Researchers at MIT and Massachusetts General Hospital have created a new device to monitor sleep stages without having to attach sensors to the body. Typically diagnosing and tracking sleep issues involves attaching electrodes and many other sensors to the patient, further disrupting sleep. The researchers developed a device that uses an advanced artificial intelligence (AI) algorithm to analyze radio signals around the sleeping person and then translate the measurements into sleep stages: light, deep or rapid eye movement (REM).
Kabati and members of her group at MIT’s Computer Science and Artificial Intelligence Laboratory developed radio-based sensors that allow them to remotely measure vital signs and behaviors that can be signs of poor health. The sensors consist of a wireless device about the size of a laptop that emits low-power radio frequency (RF) signals. Radio waves reflect off of the body, so any slight movement of the body alters the frequency of the reflected waves. Vital signs like pulse and breathing rate can be revealed through analyzing the waves.
"It's a smart Wi-Fi-like box that sits in the home and analyzes these reflections and discovers all of these changes in the body, through a sign that the body leaves on the RF signal," Katabi says.
The team has used this approach to create a sensor called WiGait. WiGait can measure walking speed using wireless signals that could help doctors predict cognitive decline, falls, and other diseases and health problems. After developing the sensors, Katabi thought a similar approach could be useful for monitoring sleep.
"The opportunity is very big because we don't understand sleep well, and a high fraction of the population has sleep problems," says Zhao. "We have this technology that, if we can make it work, can move us from the world where we do sleep studies once every few months in the sleep lab to continuous sleep studies in the home."
In order to achieve that, researchers came up with a way to translate measurements of pulse, breathing rate and movement into sleep stages. Recent AI advances have made it possible to train computer algorithms known as deep neural networks to extract and analyze information from complex datasets like radio signals from the sensor. But these signals contain information irrelevant to sleep that can be confusing for existing algorithms. The MIT researchers came up with a new deep AI algorithm that eliminates irrelevant information.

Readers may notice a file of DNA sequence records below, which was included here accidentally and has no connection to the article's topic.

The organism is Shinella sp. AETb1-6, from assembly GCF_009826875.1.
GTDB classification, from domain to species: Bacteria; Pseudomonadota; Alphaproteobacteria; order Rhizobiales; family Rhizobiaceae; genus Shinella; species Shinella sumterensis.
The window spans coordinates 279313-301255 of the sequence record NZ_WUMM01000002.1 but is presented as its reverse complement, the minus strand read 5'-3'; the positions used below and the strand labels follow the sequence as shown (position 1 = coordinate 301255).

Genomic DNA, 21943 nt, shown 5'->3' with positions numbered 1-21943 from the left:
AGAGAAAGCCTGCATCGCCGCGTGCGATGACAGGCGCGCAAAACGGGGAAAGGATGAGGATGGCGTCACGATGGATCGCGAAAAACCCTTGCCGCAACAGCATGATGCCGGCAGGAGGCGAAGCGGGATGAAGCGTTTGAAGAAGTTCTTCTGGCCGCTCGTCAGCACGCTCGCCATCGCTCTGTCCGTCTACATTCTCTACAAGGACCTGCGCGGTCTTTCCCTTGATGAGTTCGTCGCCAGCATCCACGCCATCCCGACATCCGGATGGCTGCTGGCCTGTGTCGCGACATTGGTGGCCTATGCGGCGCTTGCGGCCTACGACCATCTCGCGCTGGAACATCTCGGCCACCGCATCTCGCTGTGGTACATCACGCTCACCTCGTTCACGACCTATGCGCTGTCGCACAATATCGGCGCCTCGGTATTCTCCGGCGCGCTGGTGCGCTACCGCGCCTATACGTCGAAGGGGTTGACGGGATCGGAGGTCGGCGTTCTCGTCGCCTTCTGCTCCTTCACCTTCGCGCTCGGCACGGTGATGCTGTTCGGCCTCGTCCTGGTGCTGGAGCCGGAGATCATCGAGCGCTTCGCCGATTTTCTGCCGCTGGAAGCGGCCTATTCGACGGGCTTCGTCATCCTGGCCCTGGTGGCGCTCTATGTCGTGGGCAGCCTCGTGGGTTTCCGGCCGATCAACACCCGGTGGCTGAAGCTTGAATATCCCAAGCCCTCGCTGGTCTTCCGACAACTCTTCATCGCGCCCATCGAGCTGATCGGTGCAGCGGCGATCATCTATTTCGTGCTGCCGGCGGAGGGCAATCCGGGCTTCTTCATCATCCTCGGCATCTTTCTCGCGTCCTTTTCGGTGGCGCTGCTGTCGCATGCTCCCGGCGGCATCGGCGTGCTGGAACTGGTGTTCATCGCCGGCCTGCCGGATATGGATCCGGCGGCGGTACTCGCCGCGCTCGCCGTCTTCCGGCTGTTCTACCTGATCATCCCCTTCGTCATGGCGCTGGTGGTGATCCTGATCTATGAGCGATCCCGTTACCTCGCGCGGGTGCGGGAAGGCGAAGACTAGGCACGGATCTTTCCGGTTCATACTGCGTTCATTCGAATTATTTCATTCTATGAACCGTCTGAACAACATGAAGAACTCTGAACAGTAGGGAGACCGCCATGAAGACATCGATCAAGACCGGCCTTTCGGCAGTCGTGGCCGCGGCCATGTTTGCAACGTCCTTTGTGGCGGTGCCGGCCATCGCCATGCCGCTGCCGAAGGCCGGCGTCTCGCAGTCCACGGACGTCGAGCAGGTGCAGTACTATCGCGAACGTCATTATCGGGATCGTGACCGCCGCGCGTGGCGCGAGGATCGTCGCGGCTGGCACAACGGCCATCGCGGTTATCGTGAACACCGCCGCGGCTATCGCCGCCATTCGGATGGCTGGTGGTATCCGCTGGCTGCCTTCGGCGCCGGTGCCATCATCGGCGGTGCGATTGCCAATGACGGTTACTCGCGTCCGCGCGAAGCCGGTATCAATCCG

"The surrounding conditions introduce a lot of unwanted variation in what you measure. The novelty lies in preserving the sleep signal while removing the rest," says Jaakkola. Their algorithm can be used in different locations and with different people, without any calibration.
With 25 healthy volunteers, researchers found their technique was around 80 percent accurate. This is comparable to the accuracy of ratings determined by sleep specialists based on EEG measurements.
"Our device allows you not only to remove all of these sensors that you put on the person and make it a much better experience that can be done at home, it also makes the job of the doctor and the sleep technologist much easier," Katabi says. "They don't have to go through the data and manually label it."
Other researchers have attempted to use radio signals for monitor sleep, but these have only been 65 percent accurate and only determine if a person is awake or asleep, not the stage of sleep they are in. Katabi was able to improve on this by training their algorithm to ignore wireless signals that bounce off of other objects in the room and only include data reflected from the person who is sleeping.
Researchers plan to use this technology to study how Parkinson’s disease affects sleep. The sensor could also be used to learn more about how sleep changes in someone with Alzheimer’s, insomnia and sleep apnea. It could also be helpful for studying difficult to detect epileptic seizures that happen during sleep.